Skift Take

Though there is evidence of pent-up travel demand as U.S. reopens bit by bit, the monumental job losses for our sector will take a long time to come back to the pre-pandemic level, if ever. This is travel's Great Depression of this century, make no mistake.

That’s the stark reality of an industry that has completely come to a standstill. While there are green shoots as we look forward to summer, the immediate toll on employment in the travel sector in U.S. — and worldwide — is monumental. And will likely be there long term.

The numbers compiled and just released by U.S. Travel Association speak to this: More than half of the 15.8 million travel-related jobs in the U.S. have disappeared since the outbreak of this pandemic — driving an unemployment number (51 percent) that is more than twice the 25 percent rate the country as a whole experienced at the worst of the Great Depression. Travel-related job losses represent 38 percent of all job losses through April—nearly 10 million Americans.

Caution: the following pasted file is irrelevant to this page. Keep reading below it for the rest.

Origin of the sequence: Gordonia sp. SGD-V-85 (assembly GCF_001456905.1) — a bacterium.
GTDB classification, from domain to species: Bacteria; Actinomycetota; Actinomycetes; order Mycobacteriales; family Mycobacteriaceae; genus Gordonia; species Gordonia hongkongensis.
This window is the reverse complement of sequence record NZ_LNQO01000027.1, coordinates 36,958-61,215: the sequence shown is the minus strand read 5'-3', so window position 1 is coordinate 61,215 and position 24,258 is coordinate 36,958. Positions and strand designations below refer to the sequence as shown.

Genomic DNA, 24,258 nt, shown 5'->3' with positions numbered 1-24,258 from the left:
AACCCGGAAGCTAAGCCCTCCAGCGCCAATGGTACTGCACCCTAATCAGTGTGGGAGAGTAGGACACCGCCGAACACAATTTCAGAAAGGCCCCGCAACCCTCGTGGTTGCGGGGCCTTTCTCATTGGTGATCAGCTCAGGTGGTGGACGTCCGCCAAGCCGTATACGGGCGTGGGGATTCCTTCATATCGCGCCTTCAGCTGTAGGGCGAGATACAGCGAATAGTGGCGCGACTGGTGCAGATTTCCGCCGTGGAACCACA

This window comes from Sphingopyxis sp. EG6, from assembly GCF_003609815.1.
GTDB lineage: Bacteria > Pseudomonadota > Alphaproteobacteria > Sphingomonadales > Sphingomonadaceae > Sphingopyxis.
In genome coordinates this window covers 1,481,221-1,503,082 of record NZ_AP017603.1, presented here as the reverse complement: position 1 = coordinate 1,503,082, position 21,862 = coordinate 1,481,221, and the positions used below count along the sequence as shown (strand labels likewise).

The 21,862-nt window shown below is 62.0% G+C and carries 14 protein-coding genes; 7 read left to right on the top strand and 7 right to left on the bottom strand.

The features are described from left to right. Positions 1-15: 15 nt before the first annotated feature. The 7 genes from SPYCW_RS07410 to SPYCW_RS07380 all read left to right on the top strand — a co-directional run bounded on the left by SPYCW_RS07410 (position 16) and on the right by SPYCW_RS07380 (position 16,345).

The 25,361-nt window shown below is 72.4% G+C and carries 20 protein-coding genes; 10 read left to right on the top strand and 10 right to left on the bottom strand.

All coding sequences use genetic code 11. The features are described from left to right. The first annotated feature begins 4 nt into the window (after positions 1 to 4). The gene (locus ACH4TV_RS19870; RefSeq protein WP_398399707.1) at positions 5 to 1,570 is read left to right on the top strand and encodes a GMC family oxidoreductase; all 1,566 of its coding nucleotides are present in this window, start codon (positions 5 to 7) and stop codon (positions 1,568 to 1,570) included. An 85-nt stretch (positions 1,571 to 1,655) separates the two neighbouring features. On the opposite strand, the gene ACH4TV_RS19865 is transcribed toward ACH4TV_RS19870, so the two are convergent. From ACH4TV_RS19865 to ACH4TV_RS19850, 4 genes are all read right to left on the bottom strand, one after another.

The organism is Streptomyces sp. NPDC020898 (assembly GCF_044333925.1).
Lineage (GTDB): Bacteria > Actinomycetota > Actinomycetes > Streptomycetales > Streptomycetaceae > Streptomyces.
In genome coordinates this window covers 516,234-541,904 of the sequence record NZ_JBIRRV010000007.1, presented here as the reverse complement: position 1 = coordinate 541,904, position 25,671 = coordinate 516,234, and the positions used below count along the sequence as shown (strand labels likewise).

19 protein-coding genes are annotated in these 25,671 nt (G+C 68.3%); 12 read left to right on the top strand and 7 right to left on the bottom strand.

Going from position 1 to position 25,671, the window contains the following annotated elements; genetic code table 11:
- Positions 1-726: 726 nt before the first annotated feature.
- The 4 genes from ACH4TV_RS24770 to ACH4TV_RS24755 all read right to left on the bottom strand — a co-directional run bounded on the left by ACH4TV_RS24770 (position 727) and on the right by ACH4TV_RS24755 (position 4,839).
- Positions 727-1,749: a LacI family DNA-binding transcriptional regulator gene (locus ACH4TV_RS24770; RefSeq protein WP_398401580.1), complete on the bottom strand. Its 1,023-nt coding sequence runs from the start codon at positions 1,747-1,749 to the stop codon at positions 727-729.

For this Memorial Day holiday weekend, usually the start of a busy summer travel season, travel spending in the U.S. will be just a third of last year’s levels—$4.2 billion this year versus $12.3 billion in 2019, most of it likely to be spent locally and regionally close to where people live.

Roger Dow, CEO of U.S. Travel Association, lays it out clearly: “While the economy is in the midst of a recession, the travel industry is in a depression.” There you have it.


Ask Skift Is the AI Chatbot for the Travel Industry

Go deeper into the business of travel with Skift’s new AI chatbot.

Ask Skift Your Questions

Have a confidential tip for Skift? Get in touch

Tags: employment, labor, US Travel Association

Photo credit: Franklin Delano Roosevelt Memorial in Washington D.C., depicting scenes from the Great Depression in sculpture.

Up Next

Loading next stories